In early November of 2000, it was noted
by David Evans in
Calgary, that several
of the then
circulating $5 notes (BC-56c) had a back plate number that
seriously out of place.
Traditionally, the plate number was assigned by the
company that printed the note. Each time a note was printed, new
"plates" or masters were made up for use on the press. To keep
track of this, very small numbers are added to the image and was changed
every time a new plate was prepared. This small number is on both sides
of every bill.
Sometime in 1990, the plate number was changed to be
more of a position number. From that date on, the printing
companies printed sheets of note (40 up on a sheet) with each note
having a different plate number. To add to the fun, there is no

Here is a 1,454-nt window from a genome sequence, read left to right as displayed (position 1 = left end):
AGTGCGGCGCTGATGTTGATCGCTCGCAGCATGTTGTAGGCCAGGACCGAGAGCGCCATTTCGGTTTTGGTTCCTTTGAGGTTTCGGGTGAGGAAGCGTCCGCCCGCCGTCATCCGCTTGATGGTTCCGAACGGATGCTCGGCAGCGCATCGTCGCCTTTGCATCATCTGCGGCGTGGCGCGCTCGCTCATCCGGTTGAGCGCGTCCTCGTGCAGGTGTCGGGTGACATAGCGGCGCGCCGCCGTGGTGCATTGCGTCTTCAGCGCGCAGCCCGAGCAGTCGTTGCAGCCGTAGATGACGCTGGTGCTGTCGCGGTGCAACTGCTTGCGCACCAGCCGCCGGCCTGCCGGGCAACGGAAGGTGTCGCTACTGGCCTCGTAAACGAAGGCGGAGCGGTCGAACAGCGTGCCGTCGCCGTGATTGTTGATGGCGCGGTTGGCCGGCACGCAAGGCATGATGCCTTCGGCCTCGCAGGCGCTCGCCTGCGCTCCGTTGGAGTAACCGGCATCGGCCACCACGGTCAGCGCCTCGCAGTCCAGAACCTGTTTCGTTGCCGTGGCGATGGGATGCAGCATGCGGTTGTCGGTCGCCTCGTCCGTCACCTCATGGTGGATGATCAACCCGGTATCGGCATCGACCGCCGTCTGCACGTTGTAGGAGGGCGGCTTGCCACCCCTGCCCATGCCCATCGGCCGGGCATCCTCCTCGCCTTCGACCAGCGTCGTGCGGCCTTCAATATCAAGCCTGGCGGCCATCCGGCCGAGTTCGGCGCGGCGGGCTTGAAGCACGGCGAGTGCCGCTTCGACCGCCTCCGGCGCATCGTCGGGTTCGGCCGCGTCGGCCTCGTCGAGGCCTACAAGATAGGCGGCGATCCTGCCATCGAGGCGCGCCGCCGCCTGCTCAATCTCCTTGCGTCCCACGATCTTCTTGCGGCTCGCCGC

particular pattern to how the "position numbers" are placed on
the sheet (well, at least as far as I can determine anyway). We still
refer to them as plate numbers, even though the term is no longer
But I digress... the error.
this example, the plate number should be
down into the clearer blue area and out of
the grass, like this:
theory on the cause of this was that the blue layer, which prints the
blue plate number was out of registration (alignment) and you could not
tell because there are no other spots on the note where registration is
Unfortunately, assuming (and it is a big
assumption) that the plate number is on the same print layer as the text
of the bird name, we see the following. I have used a triangle lined up
with the bottom left corner of the letter "M"
The back plate number (BP#) on the error note is not in
the same position as the normal note when compared to the letter "M".
it remains a mystery, and the Bank of Canada is not saying much, members
of the CPMS are currently tracking numbers and looking for patterns.